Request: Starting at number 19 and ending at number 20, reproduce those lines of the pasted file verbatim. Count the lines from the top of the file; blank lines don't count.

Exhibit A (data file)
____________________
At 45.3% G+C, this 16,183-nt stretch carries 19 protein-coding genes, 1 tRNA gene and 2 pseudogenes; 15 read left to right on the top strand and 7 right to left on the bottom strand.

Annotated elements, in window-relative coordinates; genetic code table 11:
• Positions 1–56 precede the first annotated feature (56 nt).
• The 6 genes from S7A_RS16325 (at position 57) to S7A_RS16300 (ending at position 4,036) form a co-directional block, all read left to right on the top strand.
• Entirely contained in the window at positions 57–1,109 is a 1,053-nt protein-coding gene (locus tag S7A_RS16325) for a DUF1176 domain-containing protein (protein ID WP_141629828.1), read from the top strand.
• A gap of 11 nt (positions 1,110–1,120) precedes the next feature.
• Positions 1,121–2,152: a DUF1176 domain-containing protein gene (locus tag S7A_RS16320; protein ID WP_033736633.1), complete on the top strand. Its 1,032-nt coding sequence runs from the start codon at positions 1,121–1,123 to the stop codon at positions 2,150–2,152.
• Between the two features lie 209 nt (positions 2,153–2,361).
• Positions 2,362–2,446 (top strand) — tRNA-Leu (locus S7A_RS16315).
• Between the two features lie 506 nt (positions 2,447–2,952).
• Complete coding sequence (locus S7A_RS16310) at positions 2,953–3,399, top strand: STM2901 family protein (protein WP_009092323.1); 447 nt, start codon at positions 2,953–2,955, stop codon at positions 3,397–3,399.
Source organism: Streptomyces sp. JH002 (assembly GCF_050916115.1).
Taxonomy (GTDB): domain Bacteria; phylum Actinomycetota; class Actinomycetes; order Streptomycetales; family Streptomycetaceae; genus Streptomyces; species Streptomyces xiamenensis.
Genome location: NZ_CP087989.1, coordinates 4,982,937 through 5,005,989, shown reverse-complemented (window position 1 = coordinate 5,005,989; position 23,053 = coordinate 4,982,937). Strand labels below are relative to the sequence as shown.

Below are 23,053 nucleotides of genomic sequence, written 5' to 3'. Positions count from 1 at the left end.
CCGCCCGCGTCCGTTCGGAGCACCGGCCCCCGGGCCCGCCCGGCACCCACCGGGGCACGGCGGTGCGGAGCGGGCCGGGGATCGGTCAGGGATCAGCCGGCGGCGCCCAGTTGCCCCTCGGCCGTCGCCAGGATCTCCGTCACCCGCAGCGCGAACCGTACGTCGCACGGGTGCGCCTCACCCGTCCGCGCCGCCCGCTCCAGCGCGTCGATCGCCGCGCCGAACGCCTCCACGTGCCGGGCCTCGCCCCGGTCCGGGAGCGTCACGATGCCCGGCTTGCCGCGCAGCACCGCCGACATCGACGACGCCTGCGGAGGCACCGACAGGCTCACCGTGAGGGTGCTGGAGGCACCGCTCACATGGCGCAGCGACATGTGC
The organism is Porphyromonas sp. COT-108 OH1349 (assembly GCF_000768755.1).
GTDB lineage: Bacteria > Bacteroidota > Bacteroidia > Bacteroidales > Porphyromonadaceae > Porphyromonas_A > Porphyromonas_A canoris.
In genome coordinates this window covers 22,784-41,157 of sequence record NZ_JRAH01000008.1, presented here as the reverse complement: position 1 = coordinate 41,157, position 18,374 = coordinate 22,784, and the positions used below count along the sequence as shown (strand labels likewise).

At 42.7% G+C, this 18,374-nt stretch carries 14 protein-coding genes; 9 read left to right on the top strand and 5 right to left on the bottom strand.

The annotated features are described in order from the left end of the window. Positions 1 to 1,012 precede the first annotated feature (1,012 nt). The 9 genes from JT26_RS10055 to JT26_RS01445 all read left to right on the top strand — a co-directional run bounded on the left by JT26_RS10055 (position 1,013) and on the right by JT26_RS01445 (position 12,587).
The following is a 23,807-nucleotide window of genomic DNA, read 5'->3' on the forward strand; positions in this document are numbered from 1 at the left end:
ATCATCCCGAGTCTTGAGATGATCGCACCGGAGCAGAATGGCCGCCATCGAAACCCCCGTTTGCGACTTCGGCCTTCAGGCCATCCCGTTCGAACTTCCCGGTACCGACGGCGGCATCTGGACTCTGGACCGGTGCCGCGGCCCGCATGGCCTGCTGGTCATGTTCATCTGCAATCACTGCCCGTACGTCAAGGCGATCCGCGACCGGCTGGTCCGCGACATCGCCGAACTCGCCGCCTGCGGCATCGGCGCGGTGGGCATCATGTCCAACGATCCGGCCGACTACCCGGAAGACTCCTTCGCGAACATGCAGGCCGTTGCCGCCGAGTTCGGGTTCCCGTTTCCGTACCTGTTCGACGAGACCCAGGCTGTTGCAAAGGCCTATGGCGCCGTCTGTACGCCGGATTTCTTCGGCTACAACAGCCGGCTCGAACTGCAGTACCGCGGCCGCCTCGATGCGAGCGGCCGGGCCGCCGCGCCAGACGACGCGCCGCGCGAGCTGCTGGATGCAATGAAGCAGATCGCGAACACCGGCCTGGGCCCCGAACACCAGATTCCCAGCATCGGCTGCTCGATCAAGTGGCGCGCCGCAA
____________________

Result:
In genome coordinates this window covers 22,784-41,157 of sequence record NZ_JRAH01000008.1, presented here as the reverse complement: position 1 = coordinate 41,157, position 18,374 = coordinate 22,784, and the positions used below count along the sequence as shown (strand labels likewise).

At 42.7% G+C, this 18,374-nt stretch carries 14 protein-coding genes; 9 read left to right on the top strand and 5 right to left on the bottom strand.